Many cattlemen and women would have seen it in their grazing paddocks countless time before, but never given it a moment’s thought.
Cyanobacteria are those black, dark-green or reddish brown crusts that commonly form on areas of soil or rocks after the wet season.
Research is unearthing greater knowledge about the little known world of cyanobacteria, which could hold a key to boosting both soil nitrogen and carbon levels in grazing land across Australia.
Researchers are learning more about the beneficial nitrogen and carbon-fixing roles these bacteria play, which could ultimately lead to greater productivity from native and improved pastures in grazing areas – particularly if their activity can be enhanced or introduced to new areas.
Producers attending CCA and AgForce’s recent Northern Beef Steakholder forum in Mt Isa gained some insight into recent research into cyanobacterial soil crusts from the University of Queensland’s Dr Wendy Williams.
Cyanobacteria are microscopic organisms that live on the surface of the ground. They are found naturally across large parts of Australia, particularly away from coastal areas.
While often only 20 microns in size, they cluster in communities in their millions, making them often easy to see in rangeland situations. The bio-film on the soil surface can vary from less than 1mm in thickness, to easy-to-spot deposits up to 10mm thick.
“The reason why we are interested in them is that firstly, they photo-synthesise the same as plants, and secondly they fix nitrogen, the same as legumes,” Dr Williams said.
“The only difference between cyanobacteria and legumes is that cyanobacteria do not need a rhizobial partnership to fix nitrogen like legumes do – they have their special cells to do it.”
The nitrogen in a cyanobacteria colony is stored in a slimy outer coating, which is washed-off after rainfall into the soil, to the benefit of surrounding pasture. And because the nitrogen is in the form of ammonium, it is immediately available to plants.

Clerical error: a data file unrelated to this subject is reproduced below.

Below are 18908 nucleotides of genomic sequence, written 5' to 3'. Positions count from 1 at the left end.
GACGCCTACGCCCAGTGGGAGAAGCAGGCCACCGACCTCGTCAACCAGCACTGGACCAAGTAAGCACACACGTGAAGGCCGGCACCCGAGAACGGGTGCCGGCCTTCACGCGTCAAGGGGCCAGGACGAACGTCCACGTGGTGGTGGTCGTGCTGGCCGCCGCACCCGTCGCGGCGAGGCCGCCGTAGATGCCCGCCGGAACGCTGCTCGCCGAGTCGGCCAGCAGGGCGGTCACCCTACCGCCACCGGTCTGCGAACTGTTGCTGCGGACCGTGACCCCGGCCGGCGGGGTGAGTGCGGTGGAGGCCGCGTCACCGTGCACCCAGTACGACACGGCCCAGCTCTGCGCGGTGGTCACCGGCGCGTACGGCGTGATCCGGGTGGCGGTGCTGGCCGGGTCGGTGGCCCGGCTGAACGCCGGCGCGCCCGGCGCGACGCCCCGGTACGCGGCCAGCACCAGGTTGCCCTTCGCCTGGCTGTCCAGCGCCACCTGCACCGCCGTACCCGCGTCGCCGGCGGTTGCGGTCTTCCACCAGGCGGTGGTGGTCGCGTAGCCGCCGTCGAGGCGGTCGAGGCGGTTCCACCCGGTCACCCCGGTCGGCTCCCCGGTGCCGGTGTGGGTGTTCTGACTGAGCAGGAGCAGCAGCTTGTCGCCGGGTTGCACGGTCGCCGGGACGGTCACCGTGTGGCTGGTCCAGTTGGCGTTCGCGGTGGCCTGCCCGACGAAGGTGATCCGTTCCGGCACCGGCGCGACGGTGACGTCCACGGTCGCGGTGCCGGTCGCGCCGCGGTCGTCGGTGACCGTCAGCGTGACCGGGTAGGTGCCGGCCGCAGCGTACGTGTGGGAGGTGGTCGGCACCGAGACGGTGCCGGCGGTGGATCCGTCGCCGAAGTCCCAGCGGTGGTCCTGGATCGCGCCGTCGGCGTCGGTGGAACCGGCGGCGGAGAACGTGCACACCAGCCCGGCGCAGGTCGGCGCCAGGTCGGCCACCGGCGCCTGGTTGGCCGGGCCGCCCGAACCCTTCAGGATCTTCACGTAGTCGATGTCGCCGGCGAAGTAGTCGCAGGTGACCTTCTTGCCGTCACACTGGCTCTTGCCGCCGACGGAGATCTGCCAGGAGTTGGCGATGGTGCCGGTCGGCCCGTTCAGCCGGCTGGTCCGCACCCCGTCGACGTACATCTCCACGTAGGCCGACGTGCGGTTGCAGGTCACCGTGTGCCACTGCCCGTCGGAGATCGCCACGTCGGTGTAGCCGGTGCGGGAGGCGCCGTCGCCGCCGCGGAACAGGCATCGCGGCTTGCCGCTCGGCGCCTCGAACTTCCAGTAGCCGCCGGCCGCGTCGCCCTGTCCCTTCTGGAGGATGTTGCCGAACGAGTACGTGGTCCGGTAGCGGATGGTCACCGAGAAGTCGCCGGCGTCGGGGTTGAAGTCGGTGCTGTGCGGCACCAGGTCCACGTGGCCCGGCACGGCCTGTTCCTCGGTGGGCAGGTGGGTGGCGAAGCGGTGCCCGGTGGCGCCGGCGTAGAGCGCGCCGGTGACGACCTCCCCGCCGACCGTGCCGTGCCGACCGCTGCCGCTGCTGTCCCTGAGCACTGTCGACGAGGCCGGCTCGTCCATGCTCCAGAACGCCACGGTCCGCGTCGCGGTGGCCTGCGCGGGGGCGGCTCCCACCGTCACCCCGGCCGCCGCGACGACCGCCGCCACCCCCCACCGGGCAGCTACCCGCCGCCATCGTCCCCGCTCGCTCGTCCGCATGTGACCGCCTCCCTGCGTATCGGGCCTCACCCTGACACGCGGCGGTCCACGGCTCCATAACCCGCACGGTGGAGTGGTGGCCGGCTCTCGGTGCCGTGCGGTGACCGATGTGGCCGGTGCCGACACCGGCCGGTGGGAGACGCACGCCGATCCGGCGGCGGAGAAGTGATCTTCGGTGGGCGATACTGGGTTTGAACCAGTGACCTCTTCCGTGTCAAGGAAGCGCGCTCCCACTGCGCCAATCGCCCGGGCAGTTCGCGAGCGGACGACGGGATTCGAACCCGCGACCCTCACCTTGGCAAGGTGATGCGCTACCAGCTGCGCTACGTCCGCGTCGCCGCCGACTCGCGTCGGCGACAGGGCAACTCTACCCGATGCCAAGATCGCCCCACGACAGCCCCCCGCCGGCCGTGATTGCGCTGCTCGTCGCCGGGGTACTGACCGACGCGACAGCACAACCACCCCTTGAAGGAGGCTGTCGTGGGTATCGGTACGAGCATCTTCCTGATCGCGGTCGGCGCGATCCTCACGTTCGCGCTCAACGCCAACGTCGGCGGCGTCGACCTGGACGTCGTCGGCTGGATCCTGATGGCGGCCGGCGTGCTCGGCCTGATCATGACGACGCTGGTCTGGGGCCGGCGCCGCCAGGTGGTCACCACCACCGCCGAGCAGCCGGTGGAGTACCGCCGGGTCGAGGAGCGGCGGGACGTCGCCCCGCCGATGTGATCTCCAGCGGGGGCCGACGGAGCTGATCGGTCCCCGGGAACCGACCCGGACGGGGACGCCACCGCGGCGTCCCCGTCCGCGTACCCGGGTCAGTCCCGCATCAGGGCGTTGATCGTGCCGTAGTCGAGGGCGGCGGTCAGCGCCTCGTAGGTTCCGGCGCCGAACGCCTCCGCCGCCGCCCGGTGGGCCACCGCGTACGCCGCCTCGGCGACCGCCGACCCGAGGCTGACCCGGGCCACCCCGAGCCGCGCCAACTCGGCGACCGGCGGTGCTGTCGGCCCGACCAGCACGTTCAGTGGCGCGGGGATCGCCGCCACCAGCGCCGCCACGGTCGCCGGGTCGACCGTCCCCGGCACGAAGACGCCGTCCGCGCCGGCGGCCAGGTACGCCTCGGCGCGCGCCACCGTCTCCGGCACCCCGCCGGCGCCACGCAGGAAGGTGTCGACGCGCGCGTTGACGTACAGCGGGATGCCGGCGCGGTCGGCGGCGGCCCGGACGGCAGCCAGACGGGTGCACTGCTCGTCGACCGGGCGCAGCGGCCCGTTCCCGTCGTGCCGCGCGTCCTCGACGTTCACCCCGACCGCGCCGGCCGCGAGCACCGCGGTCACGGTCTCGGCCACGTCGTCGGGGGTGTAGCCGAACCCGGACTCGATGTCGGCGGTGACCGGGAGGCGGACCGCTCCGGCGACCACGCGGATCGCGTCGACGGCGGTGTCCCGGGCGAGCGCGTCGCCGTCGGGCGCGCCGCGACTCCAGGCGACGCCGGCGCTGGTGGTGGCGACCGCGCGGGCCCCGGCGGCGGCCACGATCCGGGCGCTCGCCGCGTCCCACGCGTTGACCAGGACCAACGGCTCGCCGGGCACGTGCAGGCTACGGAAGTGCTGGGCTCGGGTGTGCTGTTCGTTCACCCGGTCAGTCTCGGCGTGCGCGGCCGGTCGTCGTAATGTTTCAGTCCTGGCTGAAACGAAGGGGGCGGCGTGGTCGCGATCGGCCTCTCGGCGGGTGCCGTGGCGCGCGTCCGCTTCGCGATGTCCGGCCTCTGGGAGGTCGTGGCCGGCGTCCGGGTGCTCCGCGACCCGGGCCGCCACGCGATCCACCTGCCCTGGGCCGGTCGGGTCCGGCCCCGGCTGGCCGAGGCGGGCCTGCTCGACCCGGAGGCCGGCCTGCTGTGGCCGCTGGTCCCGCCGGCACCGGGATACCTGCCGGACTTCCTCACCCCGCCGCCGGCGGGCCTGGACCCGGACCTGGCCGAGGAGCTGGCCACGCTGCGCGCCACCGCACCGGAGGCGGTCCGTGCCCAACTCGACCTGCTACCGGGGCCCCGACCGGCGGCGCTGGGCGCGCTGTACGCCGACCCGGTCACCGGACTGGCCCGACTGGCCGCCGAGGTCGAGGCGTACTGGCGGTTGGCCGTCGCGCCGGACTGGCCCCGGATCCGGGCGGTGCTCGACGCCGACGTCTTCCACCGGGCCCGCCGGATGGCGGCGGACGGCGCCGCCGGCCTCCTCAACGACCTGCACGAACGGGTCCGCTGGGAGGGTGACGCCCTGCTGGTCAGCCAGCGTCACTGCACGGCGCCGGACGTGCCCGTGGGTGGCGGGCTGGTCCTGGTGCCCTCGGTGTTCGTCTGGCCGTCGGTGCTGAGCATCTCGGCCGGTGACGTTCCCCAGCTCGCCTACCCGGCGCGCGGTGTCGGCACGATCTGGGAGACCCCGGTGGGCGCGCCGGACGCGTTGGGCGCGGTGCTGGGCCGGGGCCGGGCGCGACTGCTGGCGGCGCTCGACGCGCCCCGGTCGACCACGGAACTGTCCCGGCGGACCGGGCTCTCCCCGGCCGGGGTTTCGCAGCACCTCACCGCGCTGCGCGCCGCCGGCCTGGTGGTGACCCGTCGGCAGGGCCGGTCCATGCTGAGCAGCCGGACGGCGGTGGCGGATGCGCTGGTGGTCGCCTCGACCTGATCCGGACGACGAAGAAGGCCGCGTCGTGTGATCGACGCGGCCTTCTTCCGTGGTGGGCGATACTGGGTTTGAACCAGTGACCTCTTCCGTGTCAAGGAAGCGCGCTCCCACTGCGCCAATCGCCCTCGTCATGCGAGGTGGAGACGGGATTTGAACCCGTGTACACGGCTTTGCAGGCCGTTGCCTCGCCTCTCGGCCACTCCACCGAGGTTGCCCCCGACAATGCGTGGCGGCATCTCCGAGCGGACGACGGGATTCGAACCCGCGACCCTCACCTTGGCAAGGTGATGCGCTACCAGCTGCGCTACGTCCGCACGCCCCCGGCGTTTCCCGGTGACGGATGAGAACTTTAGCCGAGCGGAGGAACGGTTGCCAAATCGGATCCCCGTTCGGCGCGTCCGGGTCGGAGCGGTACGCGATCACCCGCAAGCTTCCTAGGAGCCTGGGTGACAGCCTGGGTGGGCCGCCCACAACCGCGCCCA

Dr Williams said at this stage, the core interest in learning more about cyanobacteria was to understand how and why they function, and whether that can be harnessed in some way to boost pasture performance.
While much of her Mt Isa presentation was based on research in summer-dominant central and northern regions of Australia, cyanobacteria could be found virtually everywhere in Australia, only their life cycles tended to differ depending on the climate.
“One of the reasons we are focussing on them is that they are plentiful – most people working in the cattle industry will have seen them, in one form or another. They can be commonly found in grassland areas as black crusts in places during drier times of year. In summer, when rains arrive, they grow and take on a greener sludgey/slimey form.”
The organisms need very little moisture at the right time of year to activate, and unlike annual plants, when they dry out, they simply reactivate, rather than dying off and having to re-establish from seed.
Within the crust or slime, there were a lot of different organisms present that added to the whole bio-crust structure, and the organic matter it creates.
“What we’re really interested in is understanding the system and the organisms, so we can use that to help in increasing organic matter in the soil, as well as increasing nitrogen production,” Dr Williams said.